The Esports Integrity Coalition (ESIC) has today released the responses on its survey focused on the appropriate sanctions for those caught cheating in esports.
The survey saw 7,500 responses from those in the esports community at large. Quite notably, ESL, which is a member of ESIC, has changed its sanctions accordingly. ESL will also be lifting the indefinite ban on ex-IBUYPOWER players, and tournament rules for all events will differ from August 1st. You can read the full details of ESL’s statement on the matter here.
Ulrich Schulze, Senior Vice President Product at ESL noted: “We believe that integrity and fair play are of the utmost importance in esports, and our updated catalogue of sanctions reflects that commitment.
”All of these adjustments do not apply to bans and punishments issued by Valve directly though, which will still be in place for all Valve sponsored tournaments run by ESL, such as Majors.”
ESIC Integrity Commissioner Ian Smith commented: “Esports is primarily about the community around each game – the players, fans and teams that participate and watch – and it was entirely appropriate for us to consult those communities about how its cheats and frauds should be punished.
“Following the conclusion of the survey, I am very thankful to the community for their enthusiastic participation; particularly the CS:GO community, who responded in their thousands.”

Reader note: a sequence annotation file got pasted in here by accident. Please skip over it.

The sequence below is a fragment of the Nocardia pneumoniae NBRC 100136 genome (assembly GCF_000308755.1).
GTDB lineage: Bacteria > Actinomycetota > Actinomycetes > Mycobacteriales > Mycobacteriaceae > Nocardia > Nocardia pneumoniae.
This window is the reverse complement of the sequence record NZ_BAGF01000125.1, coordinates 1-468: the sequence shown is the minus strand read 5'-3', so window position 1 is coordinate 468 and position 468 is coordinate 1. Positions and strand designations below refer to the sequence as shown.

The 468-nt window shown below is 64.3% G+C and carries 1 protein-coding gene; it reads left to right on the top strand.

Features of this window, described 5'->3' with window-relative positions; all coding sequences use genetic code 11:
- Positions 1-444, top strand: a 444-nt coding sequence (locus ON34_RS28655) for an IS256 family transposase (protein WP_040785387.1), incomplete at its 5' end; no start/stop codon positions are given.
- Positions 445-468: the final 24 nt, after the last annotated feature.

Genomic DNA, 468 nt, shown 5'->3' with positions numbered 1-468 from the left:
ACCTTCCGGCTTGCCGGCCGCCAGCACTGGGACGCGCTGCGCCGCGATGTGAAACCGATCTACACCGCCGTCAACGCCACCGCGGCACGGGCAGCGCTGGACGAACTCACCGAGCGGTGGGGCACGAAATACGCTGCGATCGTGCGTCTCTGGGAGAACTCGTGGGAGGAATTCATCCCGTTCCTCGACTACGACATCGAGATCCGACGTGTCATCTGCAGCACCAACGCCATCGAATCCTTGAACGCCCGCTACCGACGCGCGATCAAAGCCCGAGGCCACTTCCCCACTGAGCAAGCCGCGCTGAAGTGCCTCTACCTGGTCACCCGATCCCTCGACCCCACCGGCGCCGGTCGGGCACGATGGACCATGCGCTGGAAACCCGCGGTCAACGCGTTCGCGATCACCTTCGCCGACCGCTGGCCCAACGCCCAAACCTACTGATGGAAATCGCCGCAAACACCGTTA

Back in April 2017, ESIC published a paper on cheating in esports (which you can read here) but the underlying point that the paper made that the esports industry needs ‘a consistent, fair and proportionate approach to how it deals with cheating, both to win and to lose (match-fixing)’.
The views of the community is naturally a significant part of determining what is proportionate within esports. That said, it’s not the only thing that matters and as such ESIC also took into account the practices of other traditional sports integrity efforts and prosecutions and the consequences of match-fixing on those sports affected by it historically.
ESIC has stated that one intention is to allow the academic study of the detailed results of the survey and it welcomes approaches ‘from reputable institutions for access to the full results’.
It is clear from the hundreds of “FreeIBP” “FreeSWAG” and FreeBRAX” comments that a very significant number feel that the lifetime bans handed out in the IBP and other historic match-fixing cases were too harsh and, while a significant number of comments support lifetime bans for such activity overall, many more are critical of the publisher’s decision in these cases.
As such there is some concern from ESIC that the community does not regard match-fixing as serious an offence as cheating to win. ESIC takes the stance that match-fixing is equally as serious as cheating to win and is, consequently, committed to engaging with the community to try and persuade them that their current perception needs to be reconsidered.
A statement from ESIC on the matter read: “We will do our best to inform the community about the very real and serious threat to esports posed by betting fraud and match manipulation. It is ESIC’s position that match-fixing offences should attract at least the same level of punishment as cheating offences based on the experiences of traditional sports.”
On the matter of IBUYPOWER (IBP), ESIC recommended that the banned players are unbanned and allowed to re-enter professional CS:GO from August 1st. ESL has confirmed that it concurs with this and the bans will be lifted.
ESIC argued that “whilst the players are clearly culpable and should have known better, the rules surrounding this sort of activity were not clear at the time, no education had been provided to the players and the procedures used to sanction them were not transparent and did not comply with principles of natural justice”.